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Other land invertebrate groups

Scotland boasts thousands of other invertebrate species, across groups ranging from bristletails and true bugs to woodlice and waterlice.

Invertebrates make up nearly all of animal life. Some of them have been on Earth for more than 400 million years.

Some invertebrates among the Scottish fauna are very abundant but little known because they’re so small. Other species are often overlooked because they live underground or hidden behind tree bark or among foliage.

Scotland’s other invertebrate groups include:

  • millipedes and centipedes (Myriapoda or Myriapods)
  • woodlice and waterlice (Isopoda or Isopods)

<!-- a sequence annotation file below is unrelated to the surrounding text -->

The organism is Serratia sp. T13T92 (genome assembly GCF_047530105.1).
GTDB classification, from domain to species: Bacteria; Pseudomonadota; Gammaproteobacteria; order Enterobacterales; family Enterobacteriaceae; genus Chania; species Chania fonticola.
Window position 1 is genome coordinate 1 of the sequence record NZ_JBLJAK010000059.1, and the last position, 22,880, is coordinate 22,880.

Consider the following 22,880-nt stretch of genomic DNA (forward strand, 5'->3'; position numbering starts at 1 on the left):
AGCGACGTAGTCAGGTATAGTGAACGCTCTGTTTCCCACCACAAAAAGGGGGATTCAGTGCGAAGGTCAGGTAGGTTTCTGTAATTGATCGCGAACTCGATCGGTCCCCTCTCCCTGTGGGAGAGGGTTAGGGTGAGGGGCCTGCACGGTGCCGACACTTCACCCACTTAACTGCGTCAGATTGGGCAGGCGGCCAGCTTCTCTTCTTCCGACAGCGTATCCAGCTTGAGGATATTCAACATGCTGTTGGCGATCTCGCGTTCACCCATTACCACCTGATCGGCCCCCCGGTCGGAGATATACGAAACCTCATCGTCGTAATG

• bristletails (Thysanura and Diplura)
  • springtails (Collembola)
  • lice (Mallophaga and Anoplura)
  • grasshoppers (Orthoptera)
  • true bugs (Hemiptera)
  • earwigs (Dermaptera)
  • lacewings, alderflies and snake flies (Neuroptera)

Fossilised giant centipede tracks have been found on Arran and Skye and at Crail in Fife. Those in Fife date from about 350 million years ago.

The Rhynie Chert, found near the Scottish village of Rhynie, is one of world’s most exciting fossil beds of the first plants. It dates from about 410 million years ago and also contains springtails and mites, like those found today in decaying leaves in our modern woods.

Protection of invertebrates

Find out about our protected species of invertebrate.

Learn about protected invertebrate species and licensing.